Luther & the Protestant Reformation

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The Augsburg Confession

AUGSBURG CONFESSION. Luther, Martin (1483-1546); Melanchthon, Philip (1497-1560)
Confessio Fidei exhibita inuictiss. imp. Carolo V. caesari aug. in comicijs Augustae. Anno M.D. XXX. Addita est Apologia confessionis [with] Apologia Confessionis Augustanae

The Hague: [No printer, Peter Braubach?], March 1535

$6,500.00

Octavo: 14.5 x 9.5 cm. 189 (i.e. 186) lvs. A-Y8, Z10

The Augsburg Confession:

"On January 21, 1530, the Emperor Charles V issued letters from Bologna, inviting the German diet to meet in Augsburg on April 8, for the purpose of discussing and deciding various important questions.

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Neuser, Bibliographie der Confessio Augustana,18; VD 16, C 4711; Adams C-2135; Jackson 229

A Fine, Large 13th c. "Proto" Paris Bible

BIBLE MANUSCRIPT, with prologues and the Interpretations of Hebrew Names
Decorated manuscript on vellum, in Latin

France (Paris?), early 13th century

$175,000.00

Contents: The books of the Bible and prologues are very close to the standard Paris sequence (f.1), omitting Psalms, and with a capitula list for Genesis; the Interpretations of Hebrew Names in the version from Aaz to Zuzim (f.167), alphabetised to the first two letters; preceded by added notes on the four types of biblical exposition (historical, tropological, anagogical, typological) and the seven rules of theology (f.

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An Exceptional, Illustrated Luther New Testament - Otto Schäfer's Copy

BIBLE. NEW TESTAMENT IN GERMAN. Luther, Martin (1483-1546), translator
Das neuw Testament recht grüntlich teutscht [BOUND WITH] Concordantz des Newen Testaments zu teütsch. Aller Evangelischer Sprüch usszugk nach ordnung des Abc.

Strasbourg: J. Knobloch, 1524 and J. Schott, 1524

$85,000.00

Folio. Two volumes bound as one: 29.5 x 20.5 cm. I. [24], CXCVI lvs. Collation: a4, b-c6, d-e4, A-Z6, Aa-Ii6, Kk4. II. [107] lvs. A-E6, F4, G-R6, S8 (S8 is blank and present.)

Although Martin Luther was not the first to translate the Bible into German, he was the first to translate the text from the original biblical languages. First printed at Wittenberg in September 1522 by Melchior Lotter, the Younger, for Luther's publishers Lucas Cranach and Christian Döring.

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I: Benzing 1524.29 or .30; VD16 B 4345 of 4346; USTC 627803. II: VD16 S 3995 - USTC 624332.

Otto Schäfer's Copy –An Exceptional Set in Contemporary Green Calf –Illustrated with 75 Fine Woodcuts

BIBLE. OLD TESTAMENT IN GERMAN. Luther, Martin (1483-1546), translator
Das Alte Testament Deutsch nach urspringlicher Hebreischer warheit. Mit schöner der schwersten [W]örter ausslegung.

Strasbourg: Johann Knobloch, [?January] 1524, July 1524, March 1525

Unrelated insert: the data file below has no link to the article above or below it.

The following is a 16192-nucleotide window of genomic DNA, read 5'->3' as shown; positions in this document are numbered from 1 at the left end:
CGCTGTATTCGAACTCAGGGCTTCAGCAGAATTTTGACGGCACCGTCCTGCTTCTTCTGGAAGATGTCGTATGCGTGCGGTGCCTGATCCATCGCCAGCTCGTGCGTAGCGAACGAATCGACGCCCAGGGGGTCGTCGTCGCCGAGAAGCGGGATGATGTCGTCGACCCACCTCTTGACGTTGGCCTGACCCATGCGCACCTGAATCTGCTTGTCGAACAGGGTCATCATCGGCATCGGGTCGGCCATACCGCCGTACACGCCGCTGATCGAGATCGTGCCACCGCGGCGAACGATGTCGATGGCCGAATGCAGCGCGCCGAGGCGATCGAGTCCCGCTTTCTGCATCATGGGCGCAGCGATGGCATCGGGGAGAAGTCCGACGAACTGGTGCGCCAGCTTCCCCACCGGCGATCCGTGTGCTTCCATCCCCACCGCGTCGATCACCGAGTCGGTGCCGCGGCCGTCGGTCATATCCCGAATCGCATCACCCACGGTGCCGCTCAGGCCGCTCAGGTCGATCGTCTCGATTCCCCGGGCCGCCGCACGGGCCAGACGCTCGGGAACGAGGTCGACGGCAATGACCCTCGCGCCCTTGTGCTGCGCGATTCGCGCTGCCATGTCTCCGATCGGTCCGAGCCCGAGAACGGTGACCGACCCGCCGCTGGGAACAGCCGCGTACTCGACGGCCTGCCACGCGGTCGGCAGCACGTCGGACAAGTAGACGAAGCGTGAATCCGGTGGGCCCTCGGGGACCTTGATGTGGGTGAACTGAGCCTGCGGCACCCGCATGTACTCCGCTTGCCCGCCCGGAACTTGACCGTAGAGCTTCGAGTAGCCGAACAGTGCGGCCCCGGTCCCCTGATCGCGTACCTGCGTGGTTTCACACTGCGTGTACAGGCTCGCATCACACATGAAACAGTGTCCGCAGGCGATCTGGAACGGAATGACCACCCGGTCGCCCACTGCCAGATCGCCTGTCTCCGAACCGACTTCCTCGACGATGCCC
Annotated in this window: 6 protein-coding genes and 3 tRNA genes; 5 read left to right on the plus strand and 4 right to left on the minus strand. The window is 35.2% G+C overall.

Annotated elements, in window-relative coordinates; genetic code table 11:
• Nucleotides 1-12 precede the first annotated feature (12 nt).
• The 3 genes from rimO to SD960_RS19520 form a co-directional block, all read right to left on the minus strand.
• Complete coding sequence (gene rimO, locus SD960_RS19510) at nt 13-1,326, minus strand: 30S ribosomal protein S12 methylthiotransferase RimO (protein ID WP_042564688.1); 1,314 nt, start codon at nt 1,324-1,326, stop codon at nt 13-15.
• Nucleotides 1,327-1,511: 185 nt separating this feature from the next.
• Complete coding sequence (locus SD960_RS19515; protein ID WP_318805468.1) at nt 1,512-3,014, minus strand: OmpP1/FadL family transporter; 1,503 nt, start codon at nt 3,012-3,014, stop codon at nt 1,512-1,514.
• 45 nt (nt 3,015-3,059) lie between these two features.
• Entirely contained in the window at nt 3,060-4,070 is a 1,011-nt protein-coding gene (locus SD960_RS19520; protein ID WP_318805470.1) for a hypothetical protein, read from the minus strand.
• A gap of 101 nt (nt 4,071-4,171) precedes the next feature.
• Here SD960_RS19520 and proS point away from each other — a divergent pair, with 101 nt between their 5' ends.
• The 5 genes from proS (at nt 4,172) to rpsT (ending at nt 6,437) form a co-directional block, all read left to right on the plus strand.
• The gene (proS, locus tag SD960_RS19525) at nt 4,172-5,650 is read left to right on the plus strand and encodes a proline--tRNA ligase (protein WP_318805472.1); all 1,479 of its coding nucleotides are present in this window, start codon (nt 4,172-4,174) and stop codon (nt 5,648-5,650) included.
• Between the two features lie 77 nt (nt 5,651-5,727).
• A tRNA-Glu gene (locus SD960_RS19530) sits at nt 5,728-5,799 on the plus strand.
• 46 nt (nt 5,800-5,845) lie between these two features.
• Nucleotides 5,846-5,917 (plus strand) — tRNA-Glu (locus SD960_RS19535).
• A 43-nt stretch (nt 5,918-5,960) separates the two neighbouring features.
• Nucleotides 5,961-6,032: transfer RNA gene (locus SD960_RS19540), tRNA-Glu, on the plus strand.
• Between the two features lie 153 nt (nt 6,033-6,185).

$85,000.00

Folio: Three volumes bound as one. 30.5 x 20.8 cm. Vol. I: [6], CLI, [1] lvs. Vol. II: [1], CXC, [1] lvs., Vol. III: LXXXVII lvs. Collation: Vol. I: i-vi, A-Z6, Aa6, Bb8 (Bb8 blank and present.) Vol. II: A-Z6, Aa-Ii6 (Ii6 blank and present). Vol III: A-C6, D4, E-P6

A fine set of an early printing of Luther's German Old Testament, profusely illustrated. The first volume of the Old Testament, including the Pentateuch, was first published at Wittenberg by Melchior Lotter, the Younger, for Lucas Cranach and Christian Döring,in mid-1523.

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Comets, Conjoined Twins, The Invention of Printing & the Martyrdom of Anne Askew. The Boxbourne Library Copy

Carion, Johannes (1499-1537/8); Melanchthon, Philip (1497-1560); Lynne, Walter (d. 1571)
The thre bokes of cronicles, whyche Iohn Carion (a man syngularly well sene in the mathematycall sciences) gathered wyth great diligence of the beste authours that haue written in Hebrue, Greke or Latine. Whervnto is added an appendix, conteynyng all such notable thynges as be mentyoned in cronicles to haue chaunced in sundry partes of the worlde from the yeare of Christ. 1532. to thys present yeare of. 1550. Gathered by Iohn Funcke of Nurenborough. Whyche was neuer afore prynted in Englysh. Cum priuilegio ad imprimendum solum. [“caused to be translated by Gwalter Lynne.”]

London: [by S. Mierdman] for Gwalter Lynne, dwellynge on Somers Keye, by Byllinges gate. And they are to be solde in Paules church yarde, nexte the great Schole, at the sygne of the sprede Egle, 1550

$10,900.00

Quarto: 19 x 12.7 cm. [8], cclxv, cclxvii-cclxxix, [13] leaves. Collation: *8, A-X8, Z8, Aa-Oo8, Pp4, (lacking blank leaf Nn8)

This is the first edition in English of the work known as “Carion’s Chronicle”, translated by Walter Lynne and dedicated to Edward VI. The work was first conceived of and written by Johann Carion (1499-1537/8), Professor of Mathematics in the University of Frankfurt am Oder, and for a time, court astrologer to Joachim I, Elector of Brandenburg. Carion sent the work to Philip Melanchthon for editing and correction.

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STC 4626

A Serious Indictment of Theologians and Churchmen. A Fine Copy of Erasmus’ “Praise of Folly”, Printed by Froben

Erasmus, Desiderius (ca. 1466-1536)